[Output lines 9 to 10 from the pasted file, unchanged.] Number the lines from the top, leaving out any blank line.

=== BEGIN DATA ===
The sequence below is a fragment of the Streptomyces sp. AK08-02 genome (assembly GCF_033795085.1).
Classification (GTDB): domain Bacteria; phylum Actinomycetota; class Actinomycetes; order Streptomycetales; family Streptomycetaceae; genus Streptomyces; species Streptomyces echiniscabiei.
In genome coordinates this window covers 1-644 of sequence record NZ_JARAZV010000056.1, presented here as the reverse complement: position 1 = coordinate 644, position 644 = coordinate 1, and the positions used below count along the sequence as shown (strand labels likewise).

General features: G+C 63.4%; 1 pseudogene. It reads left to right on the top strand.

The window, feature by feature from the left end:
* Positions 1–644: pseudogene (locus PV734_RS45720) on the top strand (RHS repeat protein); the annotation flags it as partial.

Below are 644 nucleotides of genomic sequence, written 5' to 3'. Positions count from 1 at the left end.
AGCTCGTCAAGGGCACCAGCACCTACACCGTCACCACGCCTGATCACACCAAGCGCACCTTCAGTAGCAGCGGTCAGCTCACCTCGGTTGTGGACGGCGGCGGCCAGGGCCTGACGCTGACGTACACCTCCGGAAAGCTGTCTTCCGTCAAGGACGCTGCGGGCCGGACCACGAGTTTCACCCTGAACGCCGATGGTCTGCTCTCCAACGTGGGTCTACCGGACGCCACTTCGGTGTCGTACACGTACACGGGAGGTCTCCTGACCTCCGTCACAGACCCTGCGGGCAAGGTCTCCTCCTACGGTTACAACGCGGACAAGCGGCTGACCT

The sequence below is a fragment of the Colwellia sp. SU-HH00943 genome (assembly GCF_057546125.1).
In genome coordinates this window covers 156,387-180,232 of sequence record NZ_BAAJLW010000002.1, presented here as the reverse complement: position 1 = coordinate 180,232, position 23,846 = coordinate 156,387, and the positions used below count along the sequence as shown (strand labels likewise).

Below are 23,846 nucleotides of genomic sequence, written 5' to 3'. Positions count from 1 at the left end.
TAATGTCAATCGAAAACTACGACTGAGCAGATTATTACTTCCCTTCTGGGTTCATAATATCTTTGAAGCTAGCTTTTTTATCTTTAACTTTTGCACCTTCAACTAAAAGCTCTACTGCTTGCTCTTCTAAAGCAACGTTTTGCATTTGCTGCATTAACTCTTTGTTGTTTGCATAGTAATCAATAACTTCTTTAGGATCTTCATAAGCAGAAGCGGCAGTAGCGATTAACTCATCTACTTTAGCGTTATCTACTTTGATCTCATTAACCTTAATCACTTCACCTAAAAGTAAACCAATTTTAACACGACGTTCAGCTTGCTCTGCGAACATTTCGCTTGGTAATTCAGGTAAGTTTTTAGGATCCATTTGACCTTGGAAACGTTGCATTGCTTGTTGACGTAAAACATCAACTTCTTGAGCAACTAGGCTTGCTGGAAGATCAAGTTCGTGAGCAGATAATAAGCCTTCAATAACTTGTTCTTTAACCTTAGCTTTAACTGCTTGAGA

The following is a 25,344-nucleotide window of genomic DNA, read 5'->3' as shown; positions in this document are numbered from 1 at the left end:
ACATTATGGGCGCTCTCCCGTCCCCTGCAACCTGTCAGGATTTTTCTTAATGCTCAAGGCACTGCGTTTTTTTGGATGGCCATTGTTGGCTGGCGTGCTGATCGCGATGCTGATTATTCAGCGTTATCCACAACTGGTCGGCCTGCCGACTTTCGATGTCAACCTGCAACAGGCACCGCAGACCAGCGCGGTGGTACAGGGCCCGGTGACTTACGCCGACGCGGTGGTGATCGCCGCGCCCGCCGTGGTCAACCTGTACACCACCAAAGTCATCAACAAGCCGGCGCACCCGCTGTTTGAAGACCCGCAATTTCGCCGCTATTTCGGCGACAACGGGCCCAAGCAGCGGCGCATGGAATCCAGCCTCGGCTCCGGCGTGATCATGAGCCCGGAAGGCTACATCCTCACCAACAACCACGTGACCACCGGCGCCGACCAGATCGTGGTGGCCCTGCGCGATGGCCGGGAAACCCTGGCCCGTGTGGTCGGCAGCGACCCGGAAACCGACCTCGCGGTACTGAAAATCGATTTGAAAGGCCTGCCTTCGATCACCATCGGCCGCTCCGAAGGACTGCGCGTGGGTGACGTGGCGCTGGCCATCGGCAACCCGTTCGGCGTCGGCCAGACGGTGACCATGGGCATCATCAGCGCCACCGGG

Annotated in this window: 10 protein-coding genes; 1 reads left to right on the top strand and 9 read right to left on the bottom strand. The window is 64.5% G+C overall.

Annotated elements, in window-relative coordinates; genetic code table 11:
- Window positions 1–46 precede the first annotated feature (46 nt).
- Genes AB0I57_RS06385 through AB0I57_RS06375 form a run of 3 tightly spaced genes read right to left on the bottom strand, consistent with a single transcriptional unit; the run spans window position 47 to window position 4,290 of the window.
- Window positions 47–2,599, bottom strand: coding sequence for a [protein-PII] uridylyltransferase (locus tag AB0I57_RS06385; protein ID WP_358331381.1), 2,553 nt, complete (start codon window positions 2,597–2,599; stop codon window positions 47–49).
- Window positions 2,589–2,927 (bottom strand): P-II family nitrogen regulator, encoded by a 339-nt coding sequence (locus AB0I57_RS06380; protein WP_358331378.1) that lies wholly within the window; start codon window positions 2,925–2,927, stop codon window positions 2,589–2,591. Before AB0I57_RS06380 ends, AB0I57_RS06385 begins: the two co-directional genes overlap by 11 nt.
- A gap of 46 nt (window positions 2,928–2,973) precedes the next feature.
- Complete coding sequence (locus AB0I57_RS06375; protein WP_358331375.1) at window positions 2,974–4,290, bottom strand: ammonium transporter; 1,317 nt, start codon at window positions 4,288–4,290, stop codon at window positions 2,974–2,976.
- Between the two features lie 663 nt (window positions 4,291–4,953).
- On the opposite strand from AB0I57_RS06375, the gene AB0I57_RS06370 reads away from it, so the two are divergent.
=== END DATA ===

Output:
The sequence below is a fragment of the Colwellia sp. SU-HH00943 genome (assembly GCF_057546125.1).
In genome coordinates this window covers 156,387-180,232 of sequence record NZ_BAAJLW010000002.1, presented here as the reverse complement: position 1 = coordinate 180,232, position 23,846 = coordinate 156,387, and the positions used below count along the sequence as shown (strand labels likewise).